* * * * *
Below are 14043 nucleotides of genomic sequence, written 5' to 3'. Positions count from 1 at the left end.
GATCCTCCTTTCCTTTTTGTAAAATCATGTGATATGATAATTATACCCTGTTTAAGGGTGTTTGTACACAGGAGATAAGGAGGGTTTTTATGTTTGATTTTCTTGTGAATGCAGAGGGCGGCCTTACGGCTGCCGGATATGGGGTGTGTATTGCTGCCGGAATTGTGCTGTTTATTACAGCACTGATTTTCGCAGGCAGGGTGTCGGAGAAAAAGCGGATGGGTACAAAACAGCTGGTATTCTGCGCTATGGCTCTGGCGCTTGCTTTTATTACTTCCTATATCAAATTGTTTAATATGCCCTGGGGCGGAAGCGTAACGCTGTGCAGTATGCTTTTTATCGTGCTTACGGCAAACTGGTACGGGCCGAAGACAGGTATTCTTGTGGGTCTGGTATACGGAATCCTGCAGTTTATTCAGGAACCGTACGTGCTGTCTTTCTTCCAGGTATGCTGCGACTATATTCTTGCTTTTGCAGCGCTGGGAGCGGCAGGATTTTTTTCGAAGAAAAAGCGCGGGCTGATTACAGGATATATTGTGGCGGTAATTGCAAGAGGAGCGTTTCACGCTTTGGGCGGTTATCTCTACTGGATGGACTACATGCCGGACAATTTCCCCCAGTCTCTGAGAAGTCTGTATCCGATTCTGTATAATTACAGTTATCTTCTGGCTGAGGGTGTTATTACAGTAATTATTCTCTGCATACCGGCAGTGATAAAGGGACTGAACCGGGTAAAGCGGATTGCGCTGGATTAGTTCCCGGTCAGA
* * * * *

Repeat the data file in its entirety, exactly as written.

Below are 14043 nucleotides of genomic sequence, written 5' to 3'. Positions count from 1 at the left end.
GATCCTCCTTTCCTTTTTGTAAAATCATGTGATATGATAATTATACCCTGTTTAAGGGTGTTTGTACACAGGAGATAAGGAGGGTTTTTATGTTTGATTTTCTTGTGAATGCAGAGGGCGGCCTTACGGCTGCCGGATATGGGGTGTGTATTGCTGCCGGAATTGTGCTGTTTATTACAGCACTGATTTTCGCAGGCAGGGTGTCGGAGAAAAAGCGGATGGGTACAAAACAGCTGGTATTCTGCGCTATGGCTCTGGCGCTTGCTTTTATTACTTCCTATATCAAATTGTTTAATATGCCCTGGGGCGGAAGCGTAACGCTGTGCAGTATGCTTTTTATCGTGCTTACGGCAAACTGGTACGGGCCGAAGACAGGTATTCTTGTGGGTCTGGTATACGGAATCCTGCAGTTTATTCAGGAACCGTACGTGCTGTCTTTCTTCCAGGTATGCTGCGACTATATTCTTGCTTTTGCAGCGCTGGGAGCGGCAGGATTTTTTTCGAAGAAAAAGCGCGGGCTGATTACAGGATATATTGTGGCGGTAATTGCAAGAGGAGCGTTTCACGCTTTGGGCGGTTATCTCTACTGGATGGACTACATGCCGGACAATTTCCCCCAGTCTCTGAGAAGTCTGTATCCGATTCTGTATAATTACAGTTATCTTCTGGCTGAGGGTGTTATTACAGTAATTATTCTCTGCATACCGGCAGTGATAAAGGGACTGAACCGGGTAAAGCGGATTGCGCTGGATTAGTTCCCGGTCAGA